> Wrappers are good, Jeff. But there are some shops who cannot afford the latency overhead of so many (essentially) filtered layers. Also, this is a fairly invasive operation (validation of all input and output in a non-contextual way). Why waste validating all the headers generically when of course you also validate all input contextually in a whitelist way? This double-validation is a performance killer for some apps. There may be other unintended side effects. Or maybe your boss just wont let you use that code, like when you are part of a real SDLC where every change needs to be carefully vetted. These request/response filters have broken several apps in the past from personal experience that I and other ESAPI implementors have run into.
> 
>  
> 
> So. When the wrappers are not possible for you, a more surgical solution is needed. (side note, ESAPI modularization will be a big hit).
> 
> 
> -Jim Manico
> 
> http://manico.net
> 
> 
> On Jan 24, 2011, at 7:39 PM, "Jeff Williams" <jeff.williams at owasp.org> wrote:
> 
> There are really three things we can do with input to make it safe:
> 
> 1)      Validate – this checks the data, generates warnings, and detect attacks (but does not change the data)
> 
> 2)      Sanitize – this actually changes the data to make it safe
> 
> 3)      Encode – this transforms the data to be safe in a particular output context
> 
>  
> 
> I always recommend using both validation AND encoding. Validation will stop many attacks, but cannot stop them all.  Encoding focuses on stopping injection, which covers many but not all attacks.  I don’t use sanitization very often, but there are applications where it makes sense.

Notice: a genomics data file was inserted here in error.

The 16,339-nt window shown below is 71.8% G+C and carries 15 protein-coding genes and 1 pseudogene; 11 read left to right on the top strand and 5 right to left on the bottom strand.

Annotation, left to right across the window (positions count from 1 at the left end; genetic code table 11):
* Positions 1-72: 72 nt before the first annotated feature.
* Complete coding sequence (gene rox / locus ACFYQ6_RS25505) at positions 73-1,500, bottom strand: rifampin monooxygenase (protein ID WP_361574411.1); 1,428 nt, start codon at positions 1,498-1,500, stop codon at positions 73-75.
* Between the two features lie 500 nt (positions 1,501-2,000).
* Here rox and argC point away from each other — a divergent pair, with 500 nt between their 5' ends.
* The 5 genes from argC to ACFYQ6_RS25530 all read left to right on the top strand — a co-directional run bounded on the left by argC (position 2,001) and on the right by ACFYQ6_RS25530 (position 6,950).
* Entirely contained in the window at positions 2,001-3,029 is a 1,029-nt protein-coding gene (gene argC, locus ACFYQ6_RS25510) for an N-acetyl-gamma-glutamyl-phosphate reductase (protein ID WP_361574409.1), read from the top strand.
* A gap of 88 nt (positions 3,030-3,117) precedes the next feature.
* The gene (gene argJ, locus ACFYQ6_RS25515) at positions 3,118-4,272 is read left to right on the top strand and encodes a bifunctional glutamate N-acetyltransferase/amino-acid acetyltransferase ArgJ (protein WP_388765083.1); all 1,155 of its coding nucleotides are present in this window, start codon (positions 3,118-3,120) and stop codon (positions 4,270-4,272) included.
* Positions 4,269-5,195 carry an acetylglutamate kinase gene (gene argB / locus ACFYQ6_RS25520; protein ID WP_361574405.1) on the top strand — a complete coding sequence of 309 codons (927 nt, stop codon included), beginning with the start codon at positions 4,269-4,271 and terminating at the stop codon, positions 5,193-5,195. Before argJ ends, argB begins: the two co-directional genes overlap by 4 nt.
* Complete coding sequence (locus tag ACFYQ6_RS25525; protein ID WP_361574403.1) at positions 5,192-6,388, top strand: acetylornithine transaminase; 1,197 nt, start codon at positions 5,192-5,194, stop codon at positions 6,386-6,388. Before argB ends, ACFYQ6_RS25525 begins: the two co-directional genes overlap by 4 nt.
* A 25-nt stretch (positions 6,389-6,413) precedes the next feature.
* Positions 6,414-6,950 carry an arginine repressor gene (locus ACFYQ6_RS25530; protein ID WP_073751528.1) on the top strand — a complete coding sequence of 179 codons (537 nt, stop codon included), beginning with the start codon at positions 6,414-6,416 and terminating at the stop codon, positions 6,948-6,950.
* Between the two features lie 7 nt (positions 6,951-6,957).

> 
>  
> 
> You might try StringUtilities.stripControls.  It replaces unprintables with a SP, as suggested by the HTTP specification.
> 
>  
> 
> I do like the automatic fix in aspect of the SafeResponseWrapper.  Jim can you clarify exactly when wrappers don’t work?
> 
>  
> 
> --Jeff
> 
>  
> 
> From: esapi-dev-bounces at lists.owasp.org [mailto:esapi-dev-bounces at lists.owasp.org] On Behalf Of Sean Malone
> Sent: Monday, January 24, 2011 1:55 PM
> To: Jim Manico
> Cc: ESAPI-Developers; ESAPI Users List
> Subject: Re: [Esapi-dev] Response Splitting
> 
>  
> 
> I agree; both of those would be useful to have.  I would especially appreciate having the Header Encoder to recommend for vulnerability remediation in existing code.
> 
>  
> 
> Regards,
> 
>  
> 
> Sean
> 
>  
> 
> On Mon, Jan 24, 2011 at 9:35 AM, Jim Manico <jim.manico at owasp.org> wrote:
> 
> I think we need a better strategy for response splitting defense.
> 
> Right now, the only advice we give is to use the Request/Response
> wrappers, a defense that is not practical for all shops.
> 
> I think we need 2 approaches:
> 
> 1) Input Validation function that specifically strips linefeed line
> control characters after cannonicalization
> 2) Header Encoder that renders linefeed control characters innert (the
> best defense is always at the usage boundary)
> 
> Thoughts?
> 
> - Jim
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> 
>  
> 
>